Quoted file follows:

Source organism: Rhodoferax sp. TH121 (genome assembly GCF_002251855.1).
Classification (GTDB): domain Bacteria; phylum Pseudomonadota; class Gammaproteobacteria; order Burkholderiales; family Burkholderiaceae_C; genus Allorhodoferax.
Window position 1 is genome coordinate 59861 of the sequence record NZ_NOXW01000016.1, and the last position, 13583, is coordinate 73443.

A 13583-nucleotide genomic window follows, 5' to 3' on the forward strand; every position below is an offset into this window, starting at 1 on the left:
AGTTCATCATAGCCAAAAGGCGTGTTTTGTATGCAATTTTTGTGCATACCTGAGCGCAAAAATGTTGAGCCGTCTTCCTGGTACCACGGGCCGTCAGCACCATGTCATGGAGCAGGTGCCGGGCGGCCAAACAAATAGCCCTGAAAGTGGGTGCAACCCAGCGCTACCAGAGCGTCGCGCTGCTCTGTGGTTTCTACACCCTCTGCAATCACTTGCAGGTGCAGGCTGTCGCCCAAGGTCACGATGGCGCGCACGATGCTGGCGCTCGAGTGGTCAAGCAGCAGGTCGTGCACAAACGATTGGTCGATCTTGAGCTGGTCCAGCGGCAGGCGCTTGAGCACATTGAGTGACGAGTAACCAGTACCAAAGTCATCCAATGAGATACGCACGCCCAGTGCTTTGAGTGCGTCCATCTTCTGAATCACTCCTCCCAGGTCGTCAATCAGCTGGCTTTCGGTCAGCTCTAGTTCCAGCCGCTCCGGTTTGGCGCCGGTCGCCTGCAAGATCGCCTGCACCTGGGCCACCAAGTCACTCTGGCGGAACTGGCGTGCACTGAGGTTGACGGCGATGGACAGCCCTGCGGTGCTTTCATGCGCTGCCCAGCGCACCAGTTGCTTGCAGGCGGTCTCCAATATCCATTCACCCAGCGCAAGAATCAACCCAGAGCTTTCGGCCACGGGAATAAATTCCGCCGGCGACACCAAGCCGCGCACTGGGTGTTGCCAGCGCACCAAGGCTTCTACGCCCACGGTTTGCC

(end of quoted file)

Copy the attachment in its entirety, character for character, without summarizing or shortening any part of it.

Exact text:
Source organism: Rhodoferax sp. TH121 (genome assembly GCF_002251855.1).
Classification (GTDB): domain Bacteria; phylum Pseudomonadota; class Gammaproteobacteria; order Burkholderiales; family Burkholderiaceae_C; genus Allorhodoferax.
Window position 1 is genome coordinate 59861 of the sequence record NZ_NOXW01000016.1, and the last position, 13583, is coordinate 73443.

A 13583-nucleotide genomic window follows, 5' to 3' on the forward strand; every position below is an offset into this window, starting at 1 on the left:
AGTTCATCATAGCCAAAAGGCGTGTTTTGTATGCAATTTTTGTGCATACCTGAGCGCAAAAATGTTGAGCCGTCTTCCTGGTACCACGGGCCGTCAGCACCATGTCATGGAGCAGGTGCCGGGCGGCCAAACAAATAGCCCTGAAAGTGGGTGCAACCCAGCGCTACCAGAGCGTCGCGCTGCTCTGTGGTTTCTACACCCTCTGCAATCACTTGCAGGTGCAGGCTGTCGCCCAAGGTCACGATGGCGCGCACGATGCTGGCGCTCGAGTGGTCAAGCAGCAGGTCGTGCACAAACGATTGGTCGATCTTGAGCTGGTCCAGCGGCAGGCGCTTGAGCACATTGAGTGACGAGTAACCAGTACCAAAGTCATCCAATGAGATACGCACGCCCAGTGCTTTGAGTGCGTCCATCTTCTGAATCACTCCTCCCAGGTCGTCAATCAGCTGGCTTTCGGTCAGCTCTAGTTCCAGCCGCTCCGGTTTGGCGCCGGTCGCCTGCAAGATCGCCTGCACCTGGGCCACCAAGTCACTCTGGCGGAACTGGCGTGCACTGAGGTTGACGGCGATGGACAGCCCTGCGGTGCTTTCATGCGCTGCCCAGCGCACCAGTTGCTTGCAGGCGGTCTCCAATATCCATTCACCCAGCGCAAGAATCAACCCAGAGCTTTCGGCCACGGGAATAAATTCCGCCGGCGACACCAAGCCGCGCACTGGGTGTTGCCAGCGCACCAAGGCTTCTACGCCCACGGTTTGCC